26 Exceptions to the General Rule Concerning Splitting


(1) When any of the following circumstances exists, the general rule of 24 does not apply to extinguish the claim, and part or all of the claim subsists as a possible basis for a second action by the plaintiff against the defendant:

(a) The parties have agreed in terms or in effect that the plaintiff may split his claim, or the defendant has acquiesced therein; or

(b) The court in the first action has expressly reserved the plaintiff's right to maintain the second action; or

(c) The plaintiff was unable to rely on a certain theory of the case or to seek a certain remedy or form of relief in the first action because of the limitations on the subject matter jurisdiction of the courts or restrictions on their authority to entertain multiple theories or demands for multiple remedies or forms of relief in a single action, and the plaintiff desires in the second action to rely on that theory or to seek that remedy or form of relief; or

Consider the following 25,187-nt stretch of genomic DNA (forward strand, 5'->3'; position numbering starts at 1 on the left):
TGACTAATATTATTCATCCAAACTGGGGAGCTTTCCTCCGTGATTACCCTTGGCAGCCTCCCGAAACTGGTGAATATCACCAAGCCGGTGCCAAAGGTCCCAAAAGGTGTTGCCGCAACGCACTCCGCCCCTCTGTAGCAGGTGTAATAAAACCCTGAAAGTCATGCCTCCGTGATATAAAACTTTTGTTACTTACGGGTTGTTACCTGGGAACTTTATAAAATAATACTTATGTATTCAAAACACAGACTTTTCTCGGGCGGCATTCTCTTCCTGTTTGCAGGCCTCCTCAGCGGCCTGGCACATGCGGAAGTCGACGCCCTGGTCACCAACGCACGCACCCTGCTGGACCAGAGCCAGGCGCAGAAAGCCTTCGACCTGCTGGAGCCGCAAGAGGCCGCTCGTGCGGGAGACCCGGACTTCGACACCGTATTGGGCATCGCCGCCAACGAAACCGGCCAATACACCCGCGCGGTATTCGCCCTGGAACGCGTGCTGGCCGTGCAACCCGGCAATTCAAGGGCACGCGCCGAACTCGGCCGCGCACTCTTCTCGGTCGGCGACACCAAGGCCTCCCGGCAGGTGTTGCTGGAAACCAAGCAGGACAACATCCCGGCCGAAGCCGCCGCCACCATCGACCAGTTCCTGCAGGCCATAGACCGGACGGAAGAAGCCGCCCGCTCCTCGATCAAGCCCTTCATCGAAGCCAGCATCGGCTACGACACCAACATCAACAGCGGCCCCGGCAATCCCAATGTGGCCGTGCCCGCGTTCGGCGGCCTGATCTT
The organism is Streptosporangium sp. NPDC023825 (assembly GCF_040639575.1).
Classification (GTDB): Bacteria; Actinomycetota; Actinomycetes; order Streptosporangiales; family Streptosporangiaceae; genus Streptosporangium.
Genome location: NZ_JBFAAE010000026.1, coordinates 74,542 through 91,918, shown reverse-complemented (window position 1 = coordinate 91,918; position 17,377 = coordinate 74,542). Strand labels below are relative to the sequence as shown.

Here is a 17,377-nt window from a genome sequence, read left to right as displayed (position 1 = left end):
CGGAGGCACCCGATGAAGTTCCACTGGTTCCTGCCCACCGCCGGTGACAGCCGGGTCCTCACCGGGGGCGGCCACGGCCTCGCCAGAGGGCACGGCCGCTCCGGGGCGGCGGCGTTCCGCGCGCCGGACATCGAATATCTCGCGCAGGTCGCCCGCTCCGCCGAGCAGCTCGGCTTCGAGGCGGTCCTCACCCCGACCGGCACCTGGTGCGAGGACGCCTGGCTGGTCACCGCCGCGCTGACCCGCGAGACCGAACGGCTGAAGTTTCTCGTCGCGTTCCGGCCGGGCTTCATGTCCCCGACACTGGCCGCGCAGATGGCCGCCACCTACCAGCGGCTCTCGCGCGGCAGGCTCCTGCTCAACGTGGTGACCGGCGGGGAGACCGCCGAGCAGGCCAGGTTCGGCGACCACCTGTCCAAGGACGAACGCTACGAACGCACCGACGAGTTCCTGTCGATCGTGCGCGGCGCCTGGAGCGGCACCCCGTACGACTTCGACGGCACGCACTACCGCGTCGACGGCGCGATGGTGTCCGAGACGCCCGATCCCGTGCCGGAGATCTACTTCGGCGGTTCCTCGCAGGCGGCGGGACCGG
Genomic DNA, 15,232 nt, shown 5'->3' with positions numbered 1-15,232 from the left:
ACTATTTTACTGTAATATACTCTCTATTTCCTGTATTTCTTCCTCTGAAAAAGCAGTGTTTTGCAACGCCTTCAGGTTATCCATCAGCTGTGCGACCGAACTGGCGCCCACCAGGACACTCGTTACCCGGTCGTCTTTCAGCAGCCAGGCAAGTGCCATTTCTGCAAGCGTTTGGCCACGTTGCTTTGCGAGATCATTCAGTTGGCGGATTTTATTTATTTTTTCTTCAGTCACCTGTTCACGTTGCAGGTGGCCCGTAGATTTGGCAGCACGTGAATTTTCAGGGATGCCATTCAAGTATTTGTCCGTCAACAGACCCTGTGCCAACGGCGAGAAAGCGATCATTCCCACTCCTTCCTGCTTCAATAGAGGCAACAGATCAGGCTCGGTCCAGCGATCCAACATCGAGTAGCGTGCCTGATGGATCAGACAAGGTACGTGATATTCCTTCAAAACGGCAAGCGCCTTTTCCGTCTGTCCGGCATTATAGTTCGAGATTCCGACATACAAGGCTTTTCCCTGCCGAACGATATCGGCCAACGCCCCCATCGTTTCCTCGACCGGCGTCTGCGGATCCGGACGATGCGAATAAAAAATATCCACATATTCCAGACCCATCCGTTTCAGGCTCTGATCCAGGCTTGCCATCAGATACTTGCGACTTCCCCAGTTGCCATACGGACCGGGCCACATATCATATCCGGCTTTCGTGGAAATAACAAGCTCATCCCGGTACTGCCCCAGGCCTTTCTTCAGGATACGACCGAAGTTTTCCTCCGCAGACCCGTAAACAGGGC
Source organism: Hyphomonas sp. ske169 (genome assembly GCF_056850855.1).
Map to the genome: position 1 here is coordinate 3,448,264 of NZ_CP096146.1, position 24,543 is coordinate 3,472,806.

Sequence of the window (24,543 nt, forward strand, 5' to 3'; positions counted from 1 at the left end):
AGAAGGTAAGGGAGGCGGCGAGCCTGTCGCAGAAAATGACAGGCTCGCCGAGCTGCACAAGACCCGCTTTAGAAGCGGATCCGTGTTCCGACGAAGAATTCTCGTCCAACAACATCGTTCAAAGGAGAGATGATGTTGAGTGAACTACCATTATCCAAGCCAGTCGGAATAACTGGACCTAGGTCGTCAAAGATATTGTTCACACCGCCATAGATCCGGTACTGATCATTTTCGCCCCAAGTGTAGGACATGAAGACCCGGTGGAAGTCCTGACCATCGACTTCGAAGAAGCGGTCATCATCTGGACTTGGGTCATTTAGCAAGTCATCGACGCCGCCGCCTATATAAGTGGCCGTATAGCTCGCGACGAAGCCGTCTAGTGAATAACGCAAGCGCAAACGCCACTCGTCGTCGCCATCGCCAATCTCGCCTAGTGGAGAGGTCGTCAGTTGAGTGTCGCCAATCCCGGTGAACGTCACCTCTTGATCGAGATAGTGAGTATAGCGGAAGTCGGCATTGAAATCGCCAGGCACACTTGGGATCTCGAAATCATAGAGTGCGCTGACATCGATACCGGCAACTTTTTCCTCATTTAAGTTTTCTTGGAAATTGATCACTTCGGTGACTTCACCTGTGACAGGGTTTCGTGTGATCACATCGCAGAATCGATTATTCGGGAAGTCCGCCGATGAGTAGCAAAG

(d) The judgment in the first action was plainly inconsistent with the fair and equitable implementation of a statutory or constitutional scheme, or it is the sense of the scheme that the plaintiff should be permitted to split his claim; or

(e) For reasons of substantive policy in a case involving a continuing or recurrent wrong, the plaintiff is given an option to sue once for the total harm, both past and prospective, or to sue from time to time for the damages incurred to the date of suit, and chooses the latter course; or

(f) It is clearly and convincingly shown that the policies favoring preclusion of a second action are overcome for an extraordinary reason, such as the apparent invalidity of a continuing restraint or condition having a vital relation to personal liberty or the failure of the prior litigation to yield a coherent disposition of the controversy.